The latest buzz in the ERP software world is “cloud computing” (aka “software as a service/SAAS” or “hosting”). Basically this means that a data center, separate from your location, installs and maintains your software on their servers and you access it securely over the Internet. There are a lot of companies out there that are eager to host your
1. Where is the computer that will be used to serve my application?
2. Is the data center where that computer is located staffed 24 hours a day, seven days a week? What staff is on-site?
3. What physical security measures are in the data center?
4. Is there redundant power, such as batteries and generators?
5. What cooling and fire suppression systems are available?
6. How many Internet service providers (ISPs) do you buy connectivity from?
7. Do you have a disaster recovery plan if your data center becomes unavailable?
8. Are servers dedicated to each customer, or do multiple customers share a single server?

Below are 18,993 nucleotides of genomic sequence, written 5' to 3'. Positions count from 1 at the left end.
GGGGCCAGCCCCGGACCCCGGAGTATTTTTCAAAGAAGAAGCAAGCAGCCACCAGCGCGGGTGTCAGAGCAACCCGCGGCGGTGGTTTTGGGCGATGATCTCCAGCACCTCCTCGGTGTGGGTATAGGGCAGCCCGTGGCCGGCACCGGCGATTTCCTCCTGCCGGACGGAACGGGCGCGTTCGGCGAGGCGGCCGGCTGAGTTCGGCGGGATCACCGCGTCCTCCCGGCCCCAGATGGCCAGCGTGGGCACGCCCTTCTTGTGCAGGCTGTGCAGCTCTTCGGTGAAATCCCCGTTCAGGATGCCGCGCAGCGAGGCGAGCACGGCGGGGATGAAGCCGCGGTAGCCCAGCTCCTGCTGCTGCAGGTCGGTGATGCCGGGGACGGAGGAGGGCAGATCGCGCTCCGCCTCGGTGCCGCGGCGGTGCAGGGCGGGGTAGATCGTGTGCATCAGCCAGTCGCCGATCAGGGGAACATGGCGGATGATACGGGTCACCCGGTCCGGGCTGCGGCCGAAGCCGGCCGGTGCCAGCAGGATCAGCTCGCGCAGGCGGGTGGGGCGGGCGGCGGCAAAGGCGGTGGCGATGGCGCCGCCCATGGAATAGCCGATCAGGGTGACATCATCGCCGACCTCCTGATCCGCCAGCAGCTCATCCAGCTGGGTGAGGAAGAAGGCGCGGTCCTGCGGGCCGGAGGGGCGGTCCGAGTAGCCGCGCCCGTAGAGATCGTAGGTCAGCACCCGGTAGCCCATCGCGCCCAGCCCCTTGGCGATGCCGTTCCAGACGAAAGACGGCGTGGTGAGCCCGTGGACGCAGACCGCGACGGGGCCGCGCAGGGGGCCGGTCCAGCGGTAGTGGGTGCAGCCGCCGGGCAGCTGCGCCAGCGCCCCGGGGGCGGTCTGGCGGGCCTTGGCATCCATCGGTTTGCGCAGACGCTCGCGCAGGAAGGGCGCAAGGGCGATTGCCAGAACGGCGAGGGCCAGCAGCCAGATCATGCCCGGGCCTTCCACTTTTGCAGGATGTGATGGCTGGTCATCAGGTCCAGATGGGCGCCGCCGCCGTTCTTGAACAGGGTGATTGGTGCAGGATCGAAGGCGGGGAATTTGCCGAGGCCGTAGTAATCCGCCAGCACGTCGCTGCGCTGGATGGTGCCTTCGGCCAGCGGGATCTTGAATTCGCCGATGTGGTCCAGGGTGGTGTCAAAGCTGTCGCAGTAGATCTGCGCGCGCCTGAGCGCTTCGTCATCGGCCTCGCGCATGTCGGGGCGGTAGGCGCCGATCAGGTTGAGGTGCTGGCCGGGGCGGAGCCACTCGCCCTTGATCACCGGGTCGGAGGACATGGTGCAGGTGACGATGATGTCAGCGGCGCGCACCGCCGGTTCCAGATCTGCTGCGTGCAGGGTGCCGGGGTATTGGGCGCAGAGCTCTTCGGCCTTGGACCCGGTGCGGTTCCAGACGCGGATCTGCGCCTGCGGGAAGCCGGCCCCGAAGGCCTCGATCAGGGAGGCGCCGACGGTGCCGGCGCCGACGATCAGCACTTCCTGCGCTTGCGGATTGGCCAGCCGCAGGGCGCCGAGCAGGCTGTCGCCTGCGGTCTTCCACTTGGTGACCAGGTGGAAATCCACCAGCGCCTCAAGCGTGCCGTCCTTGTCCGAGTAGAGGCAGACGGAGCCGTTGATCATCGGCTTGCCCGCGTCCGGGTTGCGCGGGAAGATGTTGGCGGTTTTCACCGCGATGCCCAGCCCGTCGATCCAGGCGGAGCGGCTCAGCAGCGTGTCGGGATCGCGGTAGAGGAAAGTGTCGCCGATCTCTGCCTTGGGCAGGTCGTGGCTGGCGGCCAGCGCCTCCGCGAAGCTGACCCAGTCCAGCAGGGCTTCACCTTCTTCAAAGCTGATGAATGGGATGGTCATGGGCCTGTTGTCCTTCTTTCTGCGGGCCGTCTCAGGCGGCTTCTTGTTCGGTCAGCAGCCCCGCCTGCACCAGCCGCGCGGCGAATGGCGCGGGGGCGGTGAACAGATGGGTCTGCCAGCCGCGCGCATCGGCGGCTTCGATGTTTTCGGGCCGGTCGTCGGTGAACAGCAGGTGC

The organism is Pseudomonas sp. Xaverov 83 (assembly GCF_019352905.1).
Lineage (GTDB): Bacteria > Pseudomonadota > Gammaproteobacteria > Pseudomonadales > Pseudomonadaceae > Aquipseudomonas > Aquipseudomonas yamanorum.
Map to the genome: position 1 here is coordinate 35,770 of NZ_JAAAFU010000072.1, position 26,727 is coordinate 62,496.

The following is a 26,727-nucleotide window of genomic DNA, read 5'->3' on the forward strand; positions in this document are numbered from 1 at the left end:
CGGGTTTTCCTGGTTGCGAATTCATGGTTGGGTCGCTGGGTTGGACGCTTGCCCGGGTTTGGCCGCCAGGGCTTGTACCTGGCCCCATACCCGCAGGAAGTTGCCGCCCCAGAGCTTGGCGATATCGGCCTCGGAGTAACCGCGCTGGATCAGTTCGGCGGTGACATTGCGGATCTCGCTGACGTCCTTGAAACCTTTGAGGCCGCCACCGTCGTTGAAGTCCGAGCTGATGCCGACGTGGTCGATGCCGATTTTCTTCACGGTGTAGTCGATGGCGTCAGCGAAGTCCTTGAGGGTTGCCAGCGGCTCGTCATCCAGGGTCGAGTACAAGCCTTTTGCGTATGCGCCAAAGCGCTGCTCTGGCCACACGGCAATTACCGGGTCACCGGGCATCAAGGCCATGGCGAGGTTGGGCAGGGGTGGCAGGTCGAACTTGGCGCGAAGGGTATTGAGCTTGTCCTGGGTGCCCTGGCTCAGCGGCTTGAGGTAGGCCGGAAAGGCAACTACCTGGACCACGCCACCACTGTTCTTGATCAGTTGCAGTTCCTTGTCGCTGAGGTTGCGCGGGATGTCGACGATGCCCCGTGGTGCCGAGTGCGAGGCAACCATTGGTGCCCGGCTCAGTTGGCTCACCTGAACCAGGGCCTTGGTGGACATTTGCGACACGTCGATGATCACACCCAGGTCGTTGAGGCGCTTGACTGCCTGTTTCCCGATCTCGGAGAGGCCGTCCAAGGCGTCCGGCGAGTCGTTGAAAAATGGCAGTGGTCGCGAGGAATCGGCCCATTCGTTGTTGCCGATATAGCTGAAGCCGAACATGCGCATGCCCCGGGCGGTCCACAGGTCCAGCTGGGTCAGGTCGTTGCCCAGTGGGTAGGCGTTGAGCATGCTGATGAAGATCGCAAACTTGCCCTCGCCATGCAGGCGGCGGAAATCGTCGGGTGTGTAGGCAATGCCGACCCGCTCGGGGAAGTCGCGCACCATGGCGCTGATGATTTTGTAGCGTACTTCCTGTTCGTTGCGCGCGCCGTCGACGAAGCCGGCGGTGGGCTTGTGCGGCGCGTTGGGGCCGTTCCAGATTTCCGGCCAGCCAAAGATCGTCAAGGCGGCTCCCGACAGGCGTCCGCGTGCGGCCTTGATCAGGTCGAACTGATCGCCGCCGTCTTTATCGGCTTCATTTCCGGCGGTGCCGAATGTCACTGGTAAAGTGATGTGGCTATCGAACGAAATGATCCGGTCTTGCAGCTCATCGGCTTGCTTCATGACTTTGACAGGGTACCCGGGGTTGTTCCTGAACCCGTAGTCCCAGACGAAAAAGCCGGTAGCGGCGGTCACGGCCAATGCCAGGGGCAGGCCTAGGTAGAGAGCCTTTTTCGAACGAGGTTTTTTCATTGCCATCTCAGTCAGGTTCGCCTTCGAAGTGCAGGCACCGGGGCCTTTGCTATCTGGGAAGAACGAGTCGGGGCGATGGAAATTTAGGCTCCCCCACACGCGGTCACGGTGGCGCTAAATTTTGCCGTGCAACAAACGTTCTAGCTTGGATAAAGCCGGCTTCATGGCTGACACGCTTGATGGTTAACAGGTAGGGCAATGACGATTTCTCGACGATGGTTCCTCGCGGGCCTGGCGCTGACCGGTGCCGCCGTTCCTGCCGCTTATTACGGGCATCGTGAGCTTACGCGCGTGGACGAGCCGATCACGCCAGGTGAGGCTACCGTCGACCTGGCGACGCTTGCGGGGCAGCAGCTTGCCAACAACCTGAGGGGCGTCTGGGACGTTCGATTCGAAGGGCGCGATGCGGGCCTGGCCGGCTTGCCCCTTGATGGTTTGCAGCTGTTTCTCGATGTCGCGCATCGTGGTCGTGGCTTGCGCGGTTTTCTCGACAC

9. What do you back up and how often? How long do you keep backups? Do you store backups off-site?
In addition to asking these questions, evaluate how well the vendor has integrated its service operations into its core business. Some vendors are only experimenting with the cloud computing model due to its immense popularity. For many, it is an operational change that is inconsistent with their culture. If this is the case, they will not be able to make customers successful if the processes are not well developed, mature or universally accepted.
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If you are considering hosting Microsoft Dynamics GP,
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